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Tracking Under-Reported Financial Flows: China’s Development Finance and the Aid-Conflict Nexus Revisited

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  • Strange, Austin M.
  • Parks , Bradley
  • Tierney, Michael J.
  • Fuchs, Andreas
  • Dreher , Axel

Abstract

China’s development finance is sizable but reliable information is scarce. To address critical information gaps, we introduce a new open source methodology for collecting project-level development finance information and create a database of Chinese official finance to Africa from 2000-2011. Our initial data collection efforts found that China’s official finance commitments amount to approximately US$ 73 billion over the 2000-2011 period. We provide details on 1,511 non-investment projects to 50 African countries. We use this database to extend previous research on the aid-conflict nexus. Our results show that sudden withdrawals of “traditional” aid are only more likely to induce conflict in the absence of sufficient alternative funding from China. More broadly, these findings highlight the importance of gathering better data on the development activities of China and other non-traditional donors to better understand the link between foreign aid and conflict.

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  • Strange, Austin M. & Parks , Bradley & Tierney, Michael J. & Fuchs, Andreas & Dreher , Axel, 2014. "Tracking Under-Reported Financial Flows: China’s Development Finance and the Aid-Conflict Nexus Revisited," Working Papers 0553, University of Heidelberg, Department of Economics.
  • Handle: RePEc:awi:wpaper:0553
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    1. repec:spr:revint:v:12:y:2017:i:2:d:10.1007_s11558-017-9275-2 is not listed on IDEAS
    2. Bluhm, Richard & Gassebner, Martin & Langlotz, Sarah & Schaudt, Paul, 2016. "Fueling conflict? : (De)escalation and bilateral aid," MERIT Working Papers 053, United Nations University - Maastricht Economic and Social Research Institute on Innovation and Technology (MERIT).
    3. repec:spr:revint:v:12:y:2017:i:2:d:10.1007_s11558-017-9272-5 is not listed on IDEAS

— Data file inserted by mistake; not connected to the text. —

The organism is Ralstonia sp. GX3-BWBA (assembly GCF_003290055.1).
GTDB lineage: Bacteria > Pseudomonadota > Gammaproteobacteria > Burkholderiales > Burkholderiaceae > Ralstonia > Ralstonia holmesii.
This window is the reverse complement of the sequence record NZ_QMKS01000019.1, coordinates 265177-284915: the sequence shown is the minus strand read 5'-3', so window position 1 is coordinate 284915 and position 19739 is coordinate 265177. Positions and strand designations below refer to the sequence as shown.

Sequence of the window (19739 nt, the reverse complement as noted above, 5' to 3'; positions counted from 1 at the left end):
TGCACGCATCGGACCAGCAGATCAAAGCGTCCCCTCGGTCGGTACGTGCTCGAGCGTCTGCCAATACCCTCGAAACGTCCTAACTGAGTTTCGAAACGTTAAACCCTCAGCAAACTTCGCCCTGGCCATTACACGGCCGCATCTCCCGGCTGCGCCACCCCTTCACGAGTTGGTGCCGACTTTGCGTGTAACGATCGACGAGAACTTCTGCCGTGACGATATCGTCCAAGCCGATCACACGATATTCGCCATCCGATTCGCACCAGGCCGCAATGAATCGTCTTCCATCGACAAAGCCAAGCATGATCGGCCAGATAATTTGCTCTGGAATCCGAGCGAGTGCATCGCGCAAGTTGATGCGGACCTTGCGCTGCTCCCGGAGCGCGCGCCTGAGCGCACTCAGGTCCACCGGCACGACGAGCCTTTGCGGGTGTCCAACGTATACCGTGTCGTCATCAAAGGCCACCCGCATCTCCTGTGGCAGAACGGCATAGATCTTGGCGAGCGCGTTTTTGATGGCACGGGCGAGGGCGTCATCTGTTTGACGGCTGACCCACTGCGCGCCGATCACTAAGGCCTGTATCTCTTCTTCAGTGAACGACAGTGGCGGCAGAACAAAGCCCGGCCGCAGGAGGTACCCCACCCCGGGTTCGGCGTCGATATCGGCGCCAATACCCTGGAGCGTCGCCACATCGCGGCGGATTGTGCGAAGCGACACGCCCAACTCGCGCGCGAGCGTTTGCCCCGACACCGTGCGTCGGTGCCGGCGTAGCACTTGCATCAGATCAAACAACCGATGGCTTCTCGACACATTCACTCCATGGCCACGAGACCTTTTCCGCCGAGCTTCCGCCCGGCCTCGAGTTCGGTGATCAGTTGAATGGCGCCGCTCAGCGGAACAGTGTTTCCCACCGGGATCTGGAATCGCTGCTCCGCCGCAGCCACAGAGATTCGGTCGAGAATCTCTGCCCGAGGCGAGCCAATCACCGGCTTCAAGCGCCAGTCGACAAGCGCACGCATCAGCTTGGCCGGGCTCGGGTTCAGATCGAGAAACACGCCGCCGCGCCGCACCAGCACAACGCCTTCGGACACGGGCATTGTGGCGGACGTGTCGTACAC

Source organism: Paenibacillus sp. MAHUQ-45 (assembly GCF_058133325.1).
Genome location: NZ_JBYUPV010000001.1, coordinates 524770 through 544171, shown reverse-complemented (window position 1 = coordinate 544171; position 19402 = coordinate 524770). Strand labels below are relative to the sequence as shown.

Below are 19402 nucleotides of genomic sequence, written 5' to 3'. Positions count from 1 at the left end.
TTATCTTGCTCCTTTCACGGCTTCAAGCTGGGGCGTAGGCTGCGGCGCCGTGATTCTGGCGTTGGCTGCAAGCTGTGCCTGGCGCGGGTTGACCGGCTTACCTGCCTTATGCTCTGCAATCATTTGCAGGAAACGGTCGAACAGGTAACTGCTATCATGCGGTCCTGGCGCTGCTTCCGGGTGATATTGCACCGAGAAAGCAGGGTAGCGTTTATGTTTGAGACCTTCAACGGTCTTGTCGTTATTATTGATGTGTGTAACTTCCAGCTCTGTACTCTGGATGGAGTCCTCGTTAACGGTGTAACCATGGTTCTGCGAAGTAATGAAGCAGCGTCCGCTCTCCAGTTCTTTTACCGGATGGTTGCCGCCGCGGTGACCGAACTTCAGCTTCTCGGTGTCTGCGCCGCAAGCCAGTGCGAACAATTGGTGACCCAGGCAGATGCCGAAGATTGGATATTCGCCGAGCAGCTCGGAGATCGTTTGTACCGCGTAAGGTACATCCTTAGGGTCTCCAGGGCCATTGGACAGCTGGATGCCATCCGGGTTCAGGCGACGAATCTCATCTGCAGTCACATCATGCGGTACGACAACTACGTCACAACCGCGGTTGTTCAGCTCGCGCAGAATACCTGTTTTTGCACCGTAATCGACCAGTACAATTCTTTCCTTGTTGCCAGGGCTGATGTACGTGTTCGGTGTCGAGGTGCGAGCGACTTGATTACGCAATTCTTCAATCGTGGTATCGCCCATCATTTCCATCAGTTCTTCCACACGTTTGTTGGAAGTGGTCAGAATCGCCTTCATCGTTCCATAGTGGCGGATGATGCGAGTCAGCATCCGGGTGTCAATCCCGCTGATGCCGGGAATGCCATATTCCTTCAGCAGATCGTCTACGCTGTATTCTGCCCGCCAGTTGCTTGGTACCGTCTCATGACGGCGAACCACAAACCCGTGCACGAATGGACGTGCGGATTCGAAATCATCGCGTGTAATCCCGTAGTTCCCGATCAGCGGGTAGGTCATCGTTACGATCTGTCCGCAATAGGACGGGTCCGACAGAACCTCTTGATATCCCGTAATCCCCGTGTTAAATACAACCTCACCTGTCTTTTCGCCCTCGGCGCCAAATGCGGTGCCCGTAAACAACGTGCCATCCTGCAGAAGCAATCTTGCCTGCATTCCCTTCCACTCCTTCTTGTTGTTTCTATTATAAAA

4. Broich, Tobias, 2017. "Do authoritarian regimes receive more Chinese development finance than democratic ones? Empirical evidence for Africa," MERIT Working Papers 011, United Nations University - Maastricht Economic and Social Research Institute on Innovation and Technology (MERIT).
    5. Isaksson, Ann-Sofie & Kotsadam, Andreas, 2018. "Racing to the bottom? Chinese development projects and trade union involvement in Africa," World Development, Elsevier, vol. 106(C), pages 284-298.
    6. Isaksson, Ann-Sofie & Kotsadam, Andreas, 2018. "Chinese aid and local corruption," Journal of Public Economics, Elsevier, vol. 159(C), pages 146-159.
    7. Daniele Pianeselli, 2016. "Does The one who pays the piper really call the tune? OECD and Chinese aid to infrastructure in Sub-Saharan Africa," Departmental Working Papers of Economics - University 'Roma Tre' 0204, Department of Economics - University Roma Tre.
    8. Danny Cassimon & Dennis Essers & Karel Verbeke, 2016. "The changing face of Rwanda's public debt," BeFinD Working Papers 0114, University of Namur, Department of Economics.
    9. repec:spr:revint:v:12:y:2017:i:2:d:10.1007_s11558-017-9273-4 is not listed on IDEAS
    10. Paul Bezerra & Alex Braithwaite, 2016. "Locating foreign aid commitments in response to political violence," Public Choice, Springer, vol. 169(3), pages 333-355, December.
    11. repec:taf:jdevst:v:52:y:2016:i:1:p:53-71 is not listed on IDEAS
    12. Hernandez, Diego, 2015. "Are “New” Donors Challenging World Bank Conditionality?," Working Papers 0601, University of Heidelberg, Department of Economics.
    13. Zhiming Cheng & Russell Smyth, 2016. "Why Give it Away When You Need it Yourself? Understanding Public Support for Foreign Aid in China," Journal of Development Studies, Taylor & Francis Journals, vol. 52(1), pages 53-71, January.

    More about this item

    Keywords

    Development Finance; Foreign Aid; Non-DAC Donors; South-South Cooperation; China; Aid Shocks; Violent Armed Conflict.;

    JEL classification:

    • F35 - International Economics - - International Finance - - - Foreign Aid
    • F51 - International Economics - - International Relations, National Security, and International Political Economy - - - International Conflicts; Negotiations; Sanctions
    • D74 - Microeconomics - - Analysis of Collective Decision-Making - - - Conflict; Conflict Resolution; Alliances; Revolutions

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